Post Mortem Changes Flashcards Preview

Principles of Disease > Post Mortem Changes > Flashcards

Flashcards in Post Mortem Changes Deck (25)
Loading flashcards...
1

When can post mortem changes appear?

Early

Late

2

What are examples of early post mortem changes?

Temperature

Hypostasis

Rigot mortis

3

What are examples of late post mortem changes?

Decomposition and autolysis

Mummification

Adipocere

Skeletonisation

4

What does the human body cooling not obey and why?

Newton's law of cooling as metabolic heat production does not occur uniformly

5

How long does heat production occur after death?

For a variable time

6

What is the rate of cooling proportional to?

The difference in temperature between the body surface and its surroundings

7

What are some factors that affect body cooling?

Initial body temperature

Strenous activity

Body dimensions

Ambient temperature

Clothing and covering

Air movement and humidity

Medium around the body

Posture

Haemorrhage

8

What is hypostasis?

Gravity pulls blood to the lowst accesible area when circulation ceases

9

What does the pattern from hypostasis depend on?

Posture

10

What can sometimes be helpful to identify the cause of death in relation to blood?

The colour of hypostasis

11

What is rigor mortis?

Stiffening and shortening of muscle fibres leading to rigidly of the musculature and fixation of the joints

12

What does rigor mortis happen due to?

Reduction of ATP within the muscles after death

13

What are factors affecting the timing or rigor mortis?

Temperature

Physical activity before death

Body temperature at time of death

Convulsions

Electrocution

14

What are the 2 kinds of decompostion?

Putrefaction (microbiological degradation)

Autolysis (endogenous proteolytic degradation, due to enzymes)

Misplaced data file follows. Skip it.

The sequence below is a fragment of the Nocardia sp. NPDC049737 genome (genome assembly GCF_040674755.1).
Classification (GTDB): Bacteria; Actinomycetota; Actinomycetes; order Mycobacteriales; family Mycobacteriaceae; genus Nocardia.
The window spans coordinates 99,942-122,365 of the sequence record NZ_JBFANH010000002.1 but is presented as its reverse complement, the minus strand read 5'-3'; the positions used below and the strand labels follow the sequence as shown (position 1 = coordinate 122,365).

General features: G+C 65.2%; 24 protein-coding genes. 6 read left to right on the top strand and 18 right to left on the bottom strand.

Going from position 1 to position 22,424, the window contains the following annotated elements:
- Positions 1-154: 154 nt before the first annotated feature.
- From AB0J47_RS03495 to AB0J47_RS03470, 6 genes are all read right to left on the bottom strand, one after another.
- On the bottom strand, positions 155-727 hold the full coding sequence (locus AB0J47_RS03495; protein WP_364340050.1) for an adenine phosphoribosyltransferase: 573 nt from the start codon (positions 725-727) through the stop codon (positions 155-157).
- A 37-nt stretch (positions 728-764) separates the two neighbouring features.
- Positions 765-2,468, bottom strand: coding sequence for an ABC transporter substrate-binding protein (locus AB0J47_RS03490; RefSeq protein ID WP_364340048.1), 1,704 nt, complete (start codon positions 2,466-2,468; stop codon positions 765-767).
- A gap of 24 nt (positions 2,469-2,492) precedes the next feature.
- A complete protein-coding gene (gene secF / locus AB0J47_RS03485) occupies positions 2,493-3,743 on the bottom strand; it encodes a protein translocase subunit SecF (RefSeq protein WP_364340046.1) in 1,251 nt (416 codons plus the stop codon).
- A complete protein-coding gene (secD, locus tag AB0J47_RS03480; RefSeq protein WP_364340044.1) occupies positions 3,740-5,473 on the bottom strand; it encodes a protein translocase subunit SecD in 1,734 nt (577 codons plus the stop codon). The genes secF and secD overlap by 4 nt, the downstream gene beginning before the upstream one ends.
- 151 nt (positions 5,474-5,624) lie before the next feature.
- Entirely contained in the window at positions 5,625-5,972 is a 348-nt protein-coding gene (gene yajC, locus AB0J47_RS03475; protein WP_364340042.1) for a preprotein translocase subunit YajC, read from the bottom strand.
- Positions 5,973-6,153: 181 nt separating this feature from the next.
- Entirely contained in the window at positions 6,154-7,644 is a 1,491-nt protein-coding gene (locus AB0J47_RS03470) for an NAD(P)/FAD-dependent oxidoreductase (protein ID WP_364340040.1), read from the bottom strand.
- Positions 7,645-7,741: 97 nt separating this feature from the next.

15

What is putrefaction decomposition?

Microbiological degradation

16

What is autolysis degradation?

Endogenous proteolytic degradation due to enzymes

17

What are variables that affect decomposition?

Ambient temperature

Humidity

Cleanliness of the environment the body is lying in

18

What is mummification?

The process of dry decomposition, with desiccation of the body and a relative lack of bacterial involvement

19

What a happens to the body during mummification?

It essentially dries out

20

What is adipocere?

Induced by the alteration of fatty tissues within the body into a greasy/waxy or brittle material which frequently remains attaches to the body skeleton and may retain the body structure to some extent

21

When does adipocere tend to happen?

In damp or wet environments

22

What is skeletonisation?

The condition when all of the soft tissue of the body have completely degraded

23

What is useful to age bones?

Radioisotopes

24

Why can the time of death not be estimated with any any accuracy?

Due to so many variables

25

What are the basic rules of thumb for estimating the time of death?

0-12 hours (body temperature is most useful, 1oC drop per hour)

24 hours (rigor mortis and hypostasis)

48 hours to 3 weeks (putrefaction)

Months to years (adipocere, mummification, skeletonisation)